NASA-NOAA satellite tracking Typhoon Maysak's approach to landfall

September 02, 2020

Typhoon Maysak was moving north through the East China Sea early on Sept. 2 when NASA-NOAA's Suomi NPP satellite passed overhead and captured a visible image of the storm approaching landfall in South Korea.

The Visible Infrared Imaging Radiometer Suite (VIIRS) instrument aboard Suomi NPP provided a visible image of Typhoon Maysak on Sept. 2 at 1:24 a.m. EDT (0524 UTC) and saw Typhoon Maysak headed for landfall in southern South Korea. The image revealed that the eye had again become obscured, and strong thunderstorms circled the center of circulation. The northern quadrant was already moving over South Korea and the eastern quadrant was brushing Kyushu, Japan. Kyushu is the most southern and third largest island of Japan's five main islands.

On Sept. 2 at 11 a.m. EDT (1500 UTC) Maysak was still a typhoon with maximum sustained winds near 90 knots (104 mph/167 kph). It was located near 33.1 degrees north latitude and 127.9 degrees east longitude, about 134 miles south-southwest of Busan, South Korea. Maysak was moving to the north-northeast.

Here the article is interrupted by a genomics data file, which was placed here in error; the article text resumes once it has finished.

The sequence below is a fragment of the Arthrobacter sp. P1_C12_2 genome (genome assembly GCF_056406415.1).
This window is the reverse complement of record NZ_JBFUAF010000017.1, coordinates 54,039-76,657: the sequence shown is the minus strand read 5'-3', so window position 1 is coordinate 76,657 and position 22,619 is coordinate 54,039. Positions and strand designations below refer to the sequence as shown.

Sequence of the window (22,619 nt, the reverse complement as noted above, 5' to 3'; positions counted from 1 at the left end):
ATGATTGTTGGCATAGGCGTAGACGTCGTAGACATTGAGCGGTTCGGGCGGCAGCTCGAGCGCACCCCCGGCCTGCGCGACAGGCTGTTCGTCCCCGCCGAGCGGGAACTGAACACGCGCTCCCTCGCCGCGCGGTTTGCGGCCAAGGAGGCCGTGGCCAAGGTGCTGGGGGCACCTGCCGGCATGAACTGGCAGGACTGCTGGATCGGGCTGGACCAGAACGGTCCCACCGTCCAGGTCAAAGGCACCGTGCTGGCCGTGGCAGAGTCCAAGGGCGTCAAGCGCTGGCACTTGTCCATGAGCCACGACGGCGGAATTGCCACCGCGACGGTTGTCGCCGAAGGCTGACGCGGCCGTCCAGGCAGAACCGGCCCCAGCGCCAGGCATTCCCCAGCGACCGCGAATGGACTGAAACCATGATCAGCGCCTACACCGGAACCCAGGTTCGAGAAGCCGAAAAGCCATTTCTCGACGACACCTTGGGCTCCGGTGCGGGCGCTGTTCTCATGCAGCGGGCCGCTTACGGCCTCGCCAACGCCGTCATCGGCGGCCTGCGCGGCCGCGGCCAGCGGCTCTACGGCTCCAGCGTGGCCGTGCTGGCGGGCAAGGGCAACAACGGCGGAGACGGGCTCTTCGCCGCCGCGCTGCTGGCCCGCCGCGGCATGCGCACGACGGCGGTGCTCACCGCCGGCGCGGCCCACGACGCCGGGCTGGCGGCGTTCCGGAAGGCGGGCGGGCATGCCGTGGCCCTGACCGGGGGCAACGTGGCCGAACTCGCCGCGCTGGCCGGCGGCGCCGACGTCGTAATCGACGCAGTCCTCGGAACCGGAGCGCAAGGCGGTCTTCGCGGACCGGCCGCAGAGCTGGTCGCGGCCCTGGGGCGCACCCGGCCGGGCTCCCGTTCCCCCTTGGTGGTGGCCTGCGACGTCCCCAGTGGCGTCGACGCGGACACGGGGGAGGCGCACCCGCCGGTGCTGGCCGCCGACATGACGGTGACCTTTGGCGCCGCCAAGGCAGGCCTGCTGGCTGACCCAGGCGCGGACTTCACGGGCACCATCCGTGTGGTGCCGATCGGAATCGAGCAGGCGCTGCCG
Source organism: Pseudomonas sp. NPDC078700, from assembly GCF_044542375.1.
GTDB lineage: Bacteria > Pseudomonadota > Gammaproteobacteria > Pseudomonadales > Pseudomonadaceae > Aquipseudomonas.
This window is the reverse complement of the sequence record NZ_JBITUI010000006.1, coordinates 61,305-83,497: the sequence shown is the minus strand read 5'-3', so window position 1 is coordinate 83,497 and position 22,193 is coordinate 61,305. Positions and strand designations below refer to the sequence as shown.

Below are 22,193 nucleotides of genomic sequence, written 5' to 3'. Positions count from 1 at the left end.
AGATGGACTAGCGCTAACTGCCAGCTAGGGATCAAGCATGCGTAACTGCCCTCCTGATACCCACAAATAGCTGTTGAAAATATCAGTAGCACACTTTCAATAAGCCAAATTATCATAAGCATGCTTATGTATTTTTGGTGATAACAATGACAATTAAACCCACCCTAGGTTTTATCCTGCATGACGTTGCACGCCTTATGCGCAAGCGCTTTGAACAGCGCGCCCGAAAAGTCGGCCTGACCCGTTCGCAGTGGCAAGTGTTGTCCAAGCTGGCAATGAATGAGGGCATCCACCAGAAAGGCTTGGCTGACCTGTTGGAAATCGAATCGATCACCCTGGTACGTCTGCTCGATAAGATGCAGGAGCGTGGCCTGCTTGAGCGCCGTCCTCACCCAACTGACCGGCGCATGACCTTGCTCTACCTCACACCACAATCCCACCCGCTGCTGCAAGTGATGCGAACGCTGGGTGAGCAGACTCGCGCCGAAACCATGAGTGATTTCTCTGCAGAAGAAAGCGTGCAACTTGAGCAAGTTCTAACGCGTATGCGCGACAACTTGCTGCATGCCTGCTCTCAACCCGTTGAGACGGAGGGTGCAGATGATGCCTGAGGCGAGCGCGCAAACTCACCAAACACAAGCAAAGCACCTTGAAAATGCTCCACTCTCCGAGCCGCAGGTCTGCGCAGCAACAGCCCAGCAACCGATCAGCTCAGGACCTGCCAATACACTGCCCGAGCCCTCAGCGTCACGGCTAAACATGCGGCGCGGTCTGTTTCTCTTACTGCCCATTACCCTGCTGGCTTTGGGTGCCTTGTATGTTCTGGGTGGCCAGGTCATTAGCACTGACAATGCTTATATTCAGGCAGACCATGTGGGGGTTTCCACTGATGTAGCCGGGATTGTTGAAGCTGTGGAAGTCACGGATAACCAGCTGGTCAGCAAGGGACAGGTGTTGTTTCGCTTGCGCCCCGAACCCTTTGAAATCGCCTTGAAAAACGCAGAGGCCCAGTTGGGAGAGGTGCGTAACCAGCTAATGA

Maysak is forecast to move north make landfall later in the day today, west of Busan, South Korea. It will weaken rapidly as it passes over the length of the Korean peninsula, to dissipate over northeastern China.

For more than five decades, NASA has used the vantage point of space to understand and explore our home planet, improve lives and safeguard our future. NASA brings together technology, science, and unique global Earth observations to provide societal benefits and strengthen our nation. Advancing knowledge of our home planet contributes directly to America's leadership in space and scientific exploration
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NASA/Goddard Space Flight Center

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